A frequently asked question in the lending community is whether there is an established amount regarding the maximum late fee that can be charged for a late payment made on a loan in Arkansas.
Unfortunately, the answer to such question is that there is no statutory or judicially sanctioned amount that a lender can charge as a “maximum late fee” under Arkansas law. One reason no hard and fast rule regarding late fees has emerged is that courts have a history of examining whether a late fee or charge is simply an attempt to circumvent applicable usury laws. Thus, any fee could potentially be charged, as long as it does not render the loan usurious.
When discussing late charges in the past, the Arkansas Supreme Court has stated that: “It is not possible to state a hard and fast rule which will automatically solve the question of whether a contract is usurious. This is true because no two cases rest upon identical facts, and the facts are frequently the determinative question rather than the rules of law. Such factors include the intentions of the parties, the amount of the loan, the dates and places of contracting, and the performance.” Bunn Lumber Co. v. Weyerhaeuser Co., 268 Ark. 445 (1980).
However, courts have outlined several factors that may offer lenders guidance in determining what fee to impose when a borrower makes a late payment.
Two principal factors that have emerged when determining whether a charge is truly a late penalty are (1) whether the charge is fixed in amount and (2) whether it is assessed as a one-time charge. Smith v. Figure World Plus, Inc., 288 Ark. 355 (1986).
Courts also into account whether the charges are compounded. Charges have been declared nonusurious when they were fixed in amount, were charged only one time, and were not compounded. Tackett v. First Sav. of Arkansas, F.A., 306 Ark. 15, 22 (1991).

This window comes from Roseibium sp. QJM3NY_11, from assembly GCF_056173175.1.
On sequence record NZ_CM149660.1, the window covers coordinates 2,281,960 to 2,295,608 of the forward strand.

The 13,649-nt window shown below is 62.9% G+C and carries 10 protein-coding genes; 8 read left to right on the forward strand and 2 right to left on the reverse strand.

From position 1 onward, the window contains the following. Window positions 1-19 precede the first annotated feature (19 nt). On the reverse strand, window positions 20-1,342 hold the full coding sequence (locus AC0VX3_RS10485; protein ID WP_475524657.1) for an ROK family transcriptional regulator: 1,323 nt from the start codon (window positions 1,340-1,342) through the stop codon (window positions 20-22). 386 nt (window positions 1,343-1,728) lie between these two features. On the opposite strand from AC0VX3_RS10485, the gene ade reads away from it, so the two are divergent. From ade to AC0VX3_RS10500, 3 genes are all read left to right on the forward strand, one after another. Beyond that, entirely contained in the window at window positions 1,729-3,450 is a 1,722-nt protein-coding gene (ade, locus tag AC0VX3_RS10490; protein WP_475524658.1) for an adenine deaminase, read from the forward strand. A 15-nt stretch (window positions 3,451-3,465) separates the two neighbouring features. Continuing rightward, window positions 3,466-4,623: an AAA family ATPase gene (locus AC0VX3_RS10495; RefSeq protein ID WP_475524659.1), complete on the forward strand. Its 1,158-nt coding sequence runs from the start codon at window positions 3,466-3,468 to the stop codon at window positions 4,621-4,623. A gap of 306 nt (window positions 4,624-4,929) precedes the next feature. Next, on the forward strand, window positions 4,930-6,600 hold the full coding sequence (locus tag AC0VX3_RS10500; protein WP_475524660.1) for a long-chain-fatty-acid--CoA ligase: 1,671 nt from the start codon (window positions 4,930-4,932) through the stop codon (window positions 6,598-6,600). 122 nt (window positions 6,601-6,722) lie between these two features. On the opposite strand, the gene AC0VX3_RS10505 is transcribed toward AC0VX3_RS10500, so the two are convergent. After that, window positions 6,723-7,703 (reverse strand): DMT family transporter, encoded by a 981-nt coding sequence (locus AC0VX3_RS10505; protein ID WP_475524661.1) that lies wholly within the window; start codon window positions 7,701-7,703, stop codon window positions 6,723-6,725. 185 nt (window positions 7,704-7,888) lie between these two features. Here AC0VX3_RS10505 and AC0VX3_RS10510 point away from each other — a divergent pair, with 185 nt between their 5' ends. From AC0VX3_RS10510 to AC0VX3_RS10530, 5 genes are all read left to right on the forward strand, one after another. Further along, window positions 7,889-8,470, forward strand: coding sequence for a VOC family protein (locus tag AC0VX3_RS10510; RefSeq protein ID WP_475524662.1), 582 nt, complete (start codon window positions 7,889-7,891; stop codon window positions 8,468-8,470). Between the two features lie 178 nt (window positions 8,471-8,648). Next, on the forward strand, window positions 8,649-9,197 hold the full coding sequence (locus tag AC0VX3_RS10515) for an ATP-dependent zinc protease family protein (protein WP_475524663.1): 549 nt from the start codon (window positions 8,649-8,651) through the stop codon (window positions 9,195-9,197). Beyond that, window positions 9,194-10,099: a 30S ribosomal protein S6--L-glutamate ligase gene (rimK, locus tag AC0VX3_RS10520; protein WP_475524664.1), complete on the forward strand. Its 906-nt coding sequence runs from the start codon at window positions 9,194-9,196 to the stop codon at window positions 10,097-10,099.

Case law shows that courts in Arkansas have upheld late penalties that were limited to 4% and 5% of the monthly payment on the loan.
In Tackett, the court upheld a late fee of 4% of the monthly installment, where the charge was a one-time penalty of a fixed amount and was only assessed for the months in which the payments were late. Id.
In Hayes v. First Nat'l Bank of Memphis, the Arkansas Supreme Court upheld, as nonsurious, an agreement that incorporated a clause by which the debtors agreed to pay “a default charge equal to 5% of any payment in arrears for more than five days or $5, whichever was the lesser, but in no event to exceed the maximum default or delinquency charge permitted by law.” Hayes v. First Nat. Bank of Memphis, 256 Ark. 328, 331 (1974). The court approved the penalty of either 5% or $5 on any monthly late payment stating that the limitation placed on the late charge amount indicated the bank’s intention to comply with Arkansas usury law. Id.
And a lender’s intention matters, because courts specifically examine whether so-called penalties or late charges are merely intended to be a “cloak” or “subterfuge” for charging more than the legal rate of interest. In re Borum, 60 B.R. 516, 520 (Bankr. E.D. Ark. 1986); Bunn v. Weyerhaeuser Co., 268 Ark. 445, 450 (1980).
In practice, lenders making loans in Arkansas should (1) set forth the penalty as a percentage of the payment amount due, with a monetary cap on the amount collected; (2) avoid compounding any such charges; and (3) include a usury savings clause in the applicable loan documents. There is no distinction between consumer and commercial loans, so this analysis applies to both categories. While the above suggestions may be taken into consideration if the time comes for litigation, lenders should always keep in mind that “[i]t does not matter whether the added charges are called a ‘penalty,’ ‘late charge,’ ‘service charge,’ or some other name. [Courts] look to the facts of each case to determine whether the additional charges are a cloak for usury; and, if they are, the contract is void.” Bunn v. Weyerhaeuser Co., 268 Ark. 445, 450 (1980).
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